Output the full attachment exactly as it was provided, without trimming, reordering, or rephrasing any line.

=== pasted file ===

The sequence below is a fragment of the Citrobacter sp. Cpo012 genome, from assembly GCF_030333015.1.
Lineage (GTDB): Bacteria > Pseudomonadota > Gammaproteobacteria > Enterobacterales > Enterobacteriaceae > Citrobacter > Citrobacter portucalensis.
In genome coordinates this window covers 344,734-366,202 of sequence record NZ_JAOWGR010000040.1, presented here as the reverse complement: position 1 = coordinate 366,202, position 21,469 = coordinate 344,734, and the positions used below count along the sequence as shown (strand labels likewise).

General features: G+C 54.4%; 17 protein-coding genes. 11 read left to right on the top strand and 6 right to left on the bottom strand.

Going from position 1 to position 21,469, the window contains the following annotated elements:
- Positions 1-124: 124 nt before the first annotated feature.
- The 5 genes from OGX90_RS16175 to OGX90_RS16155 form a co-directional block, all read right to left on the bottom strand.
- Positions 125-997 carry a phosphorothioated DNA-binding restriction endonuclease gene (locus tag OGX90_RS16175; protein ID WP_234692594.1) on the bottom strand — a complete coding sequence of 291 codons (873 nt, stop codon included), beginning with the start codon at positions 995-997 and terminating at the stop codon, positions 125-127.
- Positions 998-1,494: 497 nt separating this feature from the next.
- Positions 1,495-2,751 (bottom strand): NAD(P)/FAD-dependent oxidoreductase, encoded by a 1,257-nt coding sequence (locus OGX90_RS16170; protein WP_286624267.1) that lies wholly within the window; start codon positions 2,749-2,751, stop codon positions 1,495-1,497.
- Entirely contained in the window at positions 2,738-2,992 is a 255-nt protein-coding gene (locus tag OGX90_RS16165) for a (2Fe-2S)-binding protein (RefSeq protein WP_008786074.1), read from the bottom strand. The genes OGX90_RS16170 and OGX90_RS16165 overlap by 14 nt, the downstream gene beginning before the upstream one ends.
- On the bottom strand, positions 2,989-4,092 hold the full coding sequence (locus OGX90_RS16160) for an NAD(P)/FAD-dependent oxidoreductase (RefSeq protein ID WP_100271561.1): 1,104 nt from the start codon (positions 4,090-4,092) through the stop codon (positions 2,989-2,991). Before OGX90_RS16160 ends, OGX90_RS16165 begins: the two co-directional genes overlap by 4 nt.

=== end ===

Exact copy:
The sequence below is a fragment of the Citrobacter sp. Cpo012 genome, from assembly GCF_030333015.1.
Lineage (GTDB): Bacteria > Pseudomonadota > Gammaproteobacteria > Enterobacterales > Enterobacteriaceae > Citrobacter > Citrobacter portucalensis.
In genome coordinates this window covers 344,734-366,202 of sequence record NZ_JAOWGR010000040.1, presented here as the reverse complement: position 1 = coordinate 366,202, position 21,469 = coordinate 344,734, and the positions used below count along the sequence as shown (strand labels likewise).

General features: G+C 54.4%; 17 protein-coding genes. 11 read left to right on the top strand and 6 right to left on the bottom strand.

Going from position 1 to position 21,469, the window contains the following annotated elements:
- Positions 1-124: 124 nt before the first annotated feature.
- The 5 genes from OGX90_RS16175 to OGX90_RS16155 form a co-directional block, all read right to left on the bottom strand.
- Positions 125-997 carry a phosphorothioated DNA-binding restriction endonuclease gene (locus tag OGX90_RS16175; protein ID WP_234692594.1) on the bottom strand — a complete coding sequence of 291 codons (873 nt, stop codon included), beginning with the start codon at positions 995-997 and terminating at the stop codon, positions 125-127.
- Positions 998-1,494: 497 nt separating this feature from the next.
- Positions 1,495-2,751 (bottom strand): NAD(P)/FAD-dependent oxidoreductase, encoded by a 1,257-nt coding sequence (locus OGX90_RS16170; protein WP_286624267.1) that lies wholly within the window; start codon positions 2,749-2,751, stop codon positions 1,495-1,497.
- Entirely contained in the window at positions 2,738-2,992 is a 255-nt protein-coding gene (locus tag OGX90_RS16165) for a (2Fe-2S)-binding protein (RefSeq protein WP_008786074.1), read from the bottom strand. The genes OGX90_RS16170 and OGX90_RS16165 overlap by 14 nt, the downstream gene beginning before the upstream one ends.
- On the bottom strand, positions 2,989-4,092 hold the full coding sequence (locus OGX90_RS16160) for an NAD(P)/FAD-dependent oxidoreductase (RefSeq protein ID WP_100271561.1): 1,104 nt from the start codon (positions 4,090-4,092) through the stop codon (positions 2,989-2,991). Before OGX90_RS16160 ends, OGX90_RS16165 begins: the two co-directional genes overlap by 4 nt.